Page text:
They are likely to be deeply aware of the issues organisations are working on and seek out those that are leading the field. Many have made their money by being ahead of the curve in business and expect the same of the organisations they support.

Interestingly, however, they typically give less – the median annual giving level is £2,000 for this profile – although usually they give in a more focused way. For example, they are more likely to allocate larger amounts to core funding. However, they offer no guarantees, making commitments based on results rather than relationships. They are also not particularly keen on fundraisers because for them evidence is everything.

Pioneers are not particularly anxious about giving money; they are simply waiting to find organisations that convince them with evidence and innovation.

Only 15 per cent of the wealthy population in the UK fits the Settler profile. This group is security conscious and naturally conservative, tending to favour tradition and structure over innovation and new ways of doing things.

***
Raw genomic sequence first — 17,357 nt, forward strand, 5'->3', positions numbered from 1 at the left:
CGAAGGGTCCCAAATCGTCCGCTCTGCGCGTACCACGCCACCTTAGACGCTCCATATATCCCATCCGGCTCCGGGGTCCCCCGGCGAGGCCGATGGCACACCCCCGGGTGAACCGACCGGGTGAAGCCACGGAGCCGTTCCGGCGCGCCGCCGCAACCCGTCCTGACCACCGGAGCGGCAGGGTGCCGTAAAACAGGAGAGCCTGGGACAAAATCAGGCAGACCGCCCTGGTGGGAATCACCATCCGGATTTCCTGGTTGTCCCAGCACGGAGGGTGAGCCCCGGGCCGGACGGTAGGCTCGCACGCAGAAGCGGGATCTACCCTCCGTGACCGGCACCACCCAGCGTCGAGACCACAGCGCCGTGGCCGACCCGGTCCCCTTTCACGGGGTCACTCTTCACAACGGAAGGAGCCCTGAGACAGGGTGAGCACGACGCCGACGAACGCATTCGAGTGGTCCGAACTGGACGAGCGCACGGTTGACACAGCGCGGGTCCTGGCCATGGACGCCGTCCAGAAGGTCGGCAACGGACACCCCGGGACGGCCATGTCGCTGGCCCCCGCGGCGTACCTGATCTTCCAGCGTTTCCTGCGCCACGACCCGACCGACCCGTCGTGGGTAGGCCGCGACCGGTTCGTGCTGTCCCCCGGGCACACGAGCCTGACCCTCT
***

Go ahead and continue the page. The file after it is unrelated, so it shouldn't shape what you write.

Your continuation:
For Settlers, family comes first. It is hard to engage them to make major charitable commitments. Yet, with a median giving level of £3,400 they should not be ignored.

Their preference for structure means they are more likely to consider pledging or writing a legacy into their will than other profiles. They also tend to focus on the governance and sustainability of non-profit organisations when considering making a donation.

The report highlights that current approaches to fundraising tend to prioritise the Prospectors and new approaches are needed to unlock giving among the other 48 per cent of wealthy individuals.

It also shows that the philanthropy sector can play an important role in supporting the wider needs of wealthy donors. In particular, many of the barriers to giving reflect the personal anxieties individuals feel when considering making a significant gift. In part, this need can be served by the wealth advisory community who need to be encouraged to factor giving into financial plans. Individuals need to have the peace of mind that their investments will achieve their financial goals and that some of the proceeds will be available for regular giving as rewarding lifestyle choice.

More broadly, however, there is a need to consider the public discourse on giving in the UK if we want to drive more and better giving. The research highlights that 13 per cent of wealthy people say the judgement of their family and friends is a factor in stopping them from giving money. In other words, the discourse on wealth and charitable giving in the UK can inhibit them from giving and, when they do, it can leave them isolated from best practice.

Giving Voice to Philanthropy